Xeon = good?

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Xeon = good?

Post by peksi » Mon Oct 24, 2016 5:07 am

I've searched and searched and it seems that real-time performance with audio applications is not necessarily depending on how high end CPU I have. Majority of people say that the number of cores or CPUs may even reduce realtime performance due to increased workload in balancing between cores / CPUs. There seems to be a ton of factors involved and I am lost with all that .. SO I am leaning towards buying a prebuilt DAW.

HOWEVER .. I see prebuilt DAW high end models with Xeons or dual Xeons.. and out the window goes the prevailing theory of RT performance and cores. I'd hate to buy a top-of-the-line number crunching DAW monster and end up with less voices than my current aging i7.

Do you have experiences on real time performance with different components? Are you using Xeons in your DAWs? Any information and experiences on the subject is very welcome.

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Re: Xeon = good?

Post by dawman » Mon Oct 24, 2016 4:20 pm

Xeons cache coherency and size are what helps performance,.

Personally I would wait for AMD Zen and look for proof.
Years ago AMD and Intel had the samecacbe size, but for some reason AMD at the same speeds allowed more instances of reverbs.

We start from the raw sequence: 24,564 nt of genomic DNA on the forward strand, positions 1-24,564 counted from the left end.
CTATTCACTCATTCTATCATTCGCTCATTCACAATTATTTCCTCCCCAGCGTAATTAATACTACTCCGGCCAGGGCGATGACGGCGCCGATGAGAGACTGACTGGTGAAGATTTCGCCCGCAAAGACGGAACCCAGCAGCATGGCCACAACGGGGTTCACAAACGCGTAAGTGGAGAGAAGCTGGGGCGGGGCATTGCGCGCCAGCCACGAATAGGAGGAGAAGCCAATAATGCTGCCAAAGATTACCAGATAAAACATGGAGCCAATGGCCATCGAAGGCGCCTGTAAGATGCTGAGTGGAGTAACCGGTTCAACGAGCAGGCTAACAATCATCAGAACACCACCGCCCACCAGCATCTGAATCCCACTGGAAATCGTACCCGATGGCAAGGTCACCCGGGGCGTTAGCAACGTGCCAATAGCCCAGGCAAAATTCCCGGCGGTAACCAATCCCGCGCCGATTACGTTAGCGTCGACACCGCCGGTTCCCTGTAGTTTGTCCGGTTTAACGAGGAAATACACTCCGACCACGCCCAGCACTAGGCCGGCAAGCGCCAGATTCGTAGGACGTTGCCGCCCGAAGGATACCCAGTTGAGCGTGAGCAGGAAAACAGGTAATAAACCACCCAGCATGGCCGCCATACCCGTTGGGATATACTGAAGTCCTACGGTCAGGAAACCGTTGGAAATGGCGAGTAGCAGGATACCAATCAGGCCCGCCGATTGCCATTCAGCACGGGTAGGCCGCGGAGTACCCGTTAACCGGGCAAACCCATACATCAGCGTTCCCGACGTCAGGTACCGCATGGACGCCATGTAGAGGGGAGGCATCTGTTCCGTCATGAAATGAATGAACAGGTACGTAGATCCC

Not a big deal these days since plugs are multi core or better optimized.

ASIO seems to have limitation in the 4ghz world.
Diminishing returns on high specd machines using SSDs and NVMe devices too.

Worst case scenario is AMD gaining market share with thier 16 and 32 core units.
Xeon 6 and 8 core units drop thier prices.

Also another factor is the Xeons with Iris Pro gfx have built in eDRAM acting as cache for audio if iGPU is disabled.
I bought an i7 5775C with 128mb eDRAM.
I disabled the iGPU and my 3.3ghz CPU performs as well as my 4.4ghz i7 4790k,

5775C was the weird CPU that filled a gap a year ago.
The new Xeons vrs.5 1285 iirc and the 1275 have the same low watt design and Iris Pro gfx.

Look for Cyrstal Well cache or 64/128mb eDRAM.
They go by both names, but those v5 Xeons were i7 5775C CPUs before they renamed them.

Which is why they are the first Xeons with built in graphics.


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Re: Xeon = good?

Post by garyb » Mon Oct 24, 2016 4:29 pm

XEONs are just high-spec i7s, basically.
processors are graded during manufacturing by errors. no crystals grow perfectly. the lower error processors become higher spec versions i3<i5<i7<XEON, but clockspeed, features and price are just as important as manufacturing errors. for your purposes, all will work equally well, it's just a difference in the amount of work they do. the main advantage to the XEON will be in 24/7/365 operation, something a DAW is not concerned with. i'd get an i5 or i7 unless money is not an issue at all.

it's doubtful if the extra money is worthwhile, but the quality of the processor is higher, in any case.

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Re: Xeon = good?

Post by Manomars » Sun Oct 30, 2016 3:52 am

I think i can agree that asio is a issue.
If i had the spare money i would invest in aes 50, dante or madi.
A lynx card to connect a digital snake to youre system would cost 900 euro. The snake would be 1500 for 32 i/o